Throughout the coal industry's two-hundred-year history, labor issues have dominated its economics and politics. Curtis Seltzer has written a comprehensive historical- analysis of labor relations in the American coal industry-the first since the 1930s.
Market forces have victimized coal suppliers and their workers for most of this century as demand shifted to other fuels. Coal producers responded to poor sales and excess production capacity with policies that led to strikes, inefficiency, and turmoil. Since its founding in 1890, the United Mine Workers of America has represented most coal miners, and management has traditionally taken one of two positions toward the UMWA: break it or use it. From 1950 to 1972, the major coal operators and the union formed an industrial partnership whose purpose was to survive a protracted slump in demand by controlling labor costs, increasing productivity, and limiting competition. This partnership eventually led to a rebellion within the UMWA that demanded democratic reform, better contracts, and improved health and safety in the workplace. For the last decade, the UMWA has been reworking its relationship with management, a process marked by conflict and stress.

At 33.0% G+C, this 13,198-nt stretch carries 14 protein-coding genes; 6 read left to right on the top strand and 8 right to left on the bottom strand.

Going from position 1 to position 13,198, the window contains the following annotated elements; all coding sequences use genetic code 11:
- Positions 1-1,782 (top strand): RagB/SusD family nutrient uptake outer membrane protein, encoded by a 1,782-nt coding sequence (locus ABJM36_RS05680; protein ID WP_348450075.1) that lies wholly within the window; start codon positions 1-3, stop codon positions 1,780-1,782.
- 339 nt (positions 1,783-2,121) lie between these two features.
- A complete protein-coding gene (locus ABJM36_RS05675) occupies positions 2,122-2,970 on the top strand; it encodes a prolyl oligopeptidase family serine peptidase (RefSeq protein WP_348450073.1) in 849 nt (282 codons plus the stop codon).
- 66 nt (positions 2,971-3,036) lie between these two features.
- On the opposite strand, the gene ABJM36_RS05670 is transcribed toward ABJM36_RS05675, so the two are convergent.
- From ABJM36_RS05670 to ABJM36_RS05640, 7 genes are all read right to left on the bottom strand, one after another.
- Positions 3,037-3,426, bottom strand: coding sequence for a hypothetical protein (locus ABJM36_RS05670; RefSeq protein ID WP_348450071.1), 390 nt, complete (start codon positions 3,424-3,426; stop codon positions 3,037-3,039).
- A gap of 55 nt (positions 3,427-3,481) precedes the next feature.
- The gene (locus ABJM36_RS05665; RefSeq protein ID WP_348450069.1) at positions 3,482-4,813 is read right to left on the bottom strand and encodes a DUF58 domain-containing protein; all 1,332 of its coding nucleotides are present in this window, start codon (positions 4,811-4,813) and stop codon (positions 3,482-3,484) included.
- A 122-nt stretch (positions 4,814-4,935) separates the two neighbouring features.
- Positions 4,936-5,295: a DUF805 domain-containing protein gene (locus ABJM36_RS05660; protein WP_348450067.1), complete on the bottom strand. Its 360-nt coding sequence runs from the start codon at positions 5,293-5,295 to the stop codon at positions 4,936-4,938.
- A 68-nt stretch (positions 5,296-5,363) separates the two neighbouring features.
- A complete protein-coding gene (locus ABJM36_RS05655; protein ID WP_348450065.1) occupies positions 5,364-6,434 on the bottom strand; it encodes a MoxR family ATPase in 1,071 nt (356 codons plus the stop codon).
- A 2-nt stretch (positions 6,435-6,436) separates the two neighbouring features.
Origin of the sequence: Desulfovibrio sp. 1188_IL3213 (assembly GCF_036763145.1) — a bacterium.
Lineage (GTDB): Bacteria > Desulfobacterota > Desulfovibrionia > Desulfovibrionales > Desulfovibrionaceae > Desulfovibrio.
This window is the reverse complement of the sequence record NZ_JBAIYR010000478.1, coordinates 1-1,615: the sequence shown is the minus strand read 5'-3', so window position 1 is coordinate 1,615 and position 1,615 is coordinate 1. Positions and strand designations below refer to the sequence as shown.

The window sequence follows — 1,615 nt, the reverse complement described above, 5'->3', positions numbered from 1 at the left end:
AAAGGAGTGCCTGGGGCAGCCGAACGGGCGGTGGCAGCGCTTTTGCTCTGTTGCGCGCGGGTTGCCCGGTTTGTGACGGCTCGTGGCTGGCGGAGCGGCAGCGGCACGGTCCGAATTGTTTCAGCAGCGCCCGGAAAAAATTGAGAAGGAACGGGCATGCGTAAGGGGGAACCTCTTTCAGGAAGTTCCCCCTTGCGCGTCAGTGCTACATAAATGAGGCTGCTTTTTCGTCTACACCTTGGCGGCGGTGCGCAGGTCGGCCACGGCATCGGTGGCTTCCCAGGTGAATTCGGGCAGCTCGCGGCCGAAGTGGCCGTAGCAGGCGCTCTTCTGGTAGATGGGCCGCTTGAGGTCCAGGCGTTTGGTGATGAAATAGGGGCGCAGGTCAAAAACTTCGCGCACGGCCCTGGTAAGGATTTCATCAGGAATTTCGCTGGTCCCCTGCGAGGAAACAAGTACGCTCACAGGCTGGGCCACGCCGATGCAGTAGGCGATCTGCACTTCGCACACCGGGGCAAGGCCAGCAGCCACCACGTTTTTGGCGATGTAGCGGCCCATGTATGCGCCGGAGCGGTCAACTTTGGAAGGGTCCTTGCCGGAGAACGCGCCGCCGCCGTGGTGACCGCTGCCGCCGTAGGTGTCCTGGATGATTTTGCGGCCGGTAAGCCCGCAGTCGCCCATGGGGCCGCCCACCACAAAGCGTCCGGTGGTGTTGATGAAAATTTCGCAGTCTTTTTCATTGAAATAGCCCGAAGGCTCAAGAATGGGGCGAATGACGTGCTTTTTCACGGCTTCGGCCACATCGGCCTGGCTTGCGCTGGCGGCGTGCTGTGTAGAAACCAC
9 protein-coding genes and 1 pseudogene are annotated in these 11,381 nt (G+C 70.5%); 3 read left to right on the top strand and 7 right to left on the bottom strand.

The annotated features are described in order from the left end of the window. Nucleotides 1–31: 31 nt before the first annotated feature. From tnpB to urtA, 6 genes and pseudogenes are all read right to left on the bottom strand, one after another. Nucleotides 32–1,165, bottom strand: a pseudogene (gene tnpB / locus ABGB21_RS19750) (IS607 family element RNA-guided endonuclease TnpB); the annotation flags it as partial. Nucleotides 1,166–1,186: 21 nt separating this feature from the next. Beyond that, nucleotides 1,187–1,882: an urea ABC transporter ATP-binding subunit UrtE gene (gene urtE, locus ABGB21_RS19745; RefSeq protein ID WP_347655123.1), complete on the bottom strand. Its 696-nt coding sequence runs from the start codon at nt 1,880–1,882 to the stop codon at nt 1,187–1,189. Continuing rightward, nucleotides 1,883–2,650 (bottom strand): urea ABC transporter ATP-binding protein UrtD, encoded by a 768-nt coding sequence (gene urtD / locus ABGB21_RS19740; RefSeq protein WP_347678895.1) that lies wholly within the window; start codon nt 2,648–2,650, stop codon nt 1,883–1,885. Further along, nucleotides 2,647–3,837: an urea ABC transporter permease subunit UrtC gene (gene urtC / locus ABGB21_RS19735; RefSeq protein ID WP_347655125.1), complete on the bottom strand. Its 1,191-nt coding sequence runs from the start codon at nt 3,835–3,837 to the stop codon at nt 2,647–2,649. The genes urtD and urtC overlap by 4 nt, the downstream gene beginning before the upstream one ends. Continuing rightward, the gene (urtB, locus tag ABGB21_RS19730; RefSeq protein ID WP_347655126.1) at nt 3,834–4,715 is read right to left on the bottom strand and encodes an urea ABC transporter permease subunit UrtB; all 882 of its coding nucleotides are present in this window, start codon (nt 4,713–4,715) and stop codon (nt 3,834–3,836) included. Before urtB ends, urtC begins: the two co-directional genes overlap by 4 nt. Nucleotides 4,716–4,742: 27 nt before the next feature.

n the years ahead, substantial environmental problems associated with coal combustion may drastically limit coal's growth. New mining technologies may cut labor requirements to the bone. As the shift to renewable energy occurs, coal may experience a transitional period of expansion followed by a rapid decline. These trends will have enormoussocial and economic consequences.
Fire in the Hole is a story that captures the people of coal as well as the broad clash of social forces.